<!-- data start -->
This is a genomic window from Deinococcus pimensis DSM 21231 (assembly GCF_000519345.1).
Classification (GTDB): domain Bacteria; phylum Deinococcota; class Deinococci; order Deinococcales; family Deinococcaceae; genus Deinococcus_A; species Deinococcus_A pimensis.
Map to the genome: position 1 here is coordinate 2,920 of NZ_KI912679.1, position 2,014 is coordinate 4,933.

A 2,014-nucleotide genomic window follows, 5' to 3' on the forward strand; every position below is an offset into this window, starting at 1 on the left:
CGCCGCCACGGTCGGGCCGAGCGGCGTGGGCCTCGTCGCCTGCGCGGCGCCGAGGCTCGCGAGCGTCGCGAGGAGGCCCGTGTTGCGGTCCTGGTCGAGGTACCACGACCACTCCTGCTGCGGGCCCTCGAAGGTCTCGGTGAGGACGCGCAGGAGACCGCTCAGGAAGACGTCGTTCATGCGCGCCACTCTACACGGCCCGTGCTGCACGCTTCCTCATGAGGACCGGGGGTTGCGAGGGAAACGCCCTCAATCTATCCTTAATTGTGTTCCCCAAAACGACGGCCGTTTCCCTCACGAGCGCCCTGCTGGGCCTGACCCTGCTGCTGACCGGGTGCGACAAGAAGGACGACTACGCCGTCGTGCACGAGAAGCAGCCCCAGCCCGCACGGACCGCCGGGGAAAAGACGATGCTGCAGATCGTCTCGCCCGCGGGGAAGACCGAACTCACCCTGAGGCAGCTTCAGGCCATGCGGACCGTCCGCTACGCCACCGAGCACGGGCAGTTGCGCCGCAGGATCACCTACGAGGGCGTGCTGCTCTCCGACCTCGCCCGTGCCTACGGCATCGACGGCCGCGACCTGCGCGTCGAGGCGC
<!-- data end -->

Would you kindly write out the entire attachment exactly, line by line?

This is a genomic window from Deinococcus pimensis DSM 21231 (assembly GCF_000519345.1).
Classification (GTDB): domain Bacteria; phylum Deinococcota; class Deinococci; order Deinococcales; family Deinococcaceae; genus Deinococcus_A; species Deinococcus_A pimensis.
Map to the genome: position 1 here is coordinate 2,920 of NZ_KI912679.1, position 2,014 is coordinate 4,933.

A 2,014-nucleotide genomic window follows, 5' to 3' on the forward strand; every position below is an offset into this window, starting at 1 on the left:
CGCCGCCACGGTCGGGCCGAGCGGCGTGGGCCTCGTCGCCTGCGCGGCGCCGAGGCTCGCGAGCGTCGCGAGGAGGCCCGTGTTGCGGTCCTGGTCGAGGTACCACGACCACTCCTGCTGCGGGCCCTCGAAGGTCTCGGTGAGGACGCGCAGGAGACCGCTCAGGAAGACGTCGTTCATGCGCGCCACTCTACACGGCCCGTGCTGCACGCTTCCTCATGAGGACCGGGGGTTGCGAGGGAAACGCCCTCAATCTATCCTTAATTGTGTTCCCCAAAACGACGGCCGTTTCCCTCACGAGCGCCCTGCTGGGCCTGACCCTGCTGCTGACCGGGTGCGACAAGAAGGACGACTACGCCGTCGTGCACGAGAAGCAGCCCCAGCCCGCACGGACCGCCGGGGAAAAGACGATGCTGCAGATCGTCTCGCCCGCGGGGAAGACCGAACTCACCCTGAGGCAGCTTCAGGCCATGCGGACCGTCCGCTACGCCACCGAGCACGGGCAGTTGCGCCGCAGGATCACCTACGAGGGCGTGCTGCTCTCCGACCTCGCCCGTGCCTACGGCATCGACGGCCGCGACCTGCGCGTCGAGGCGC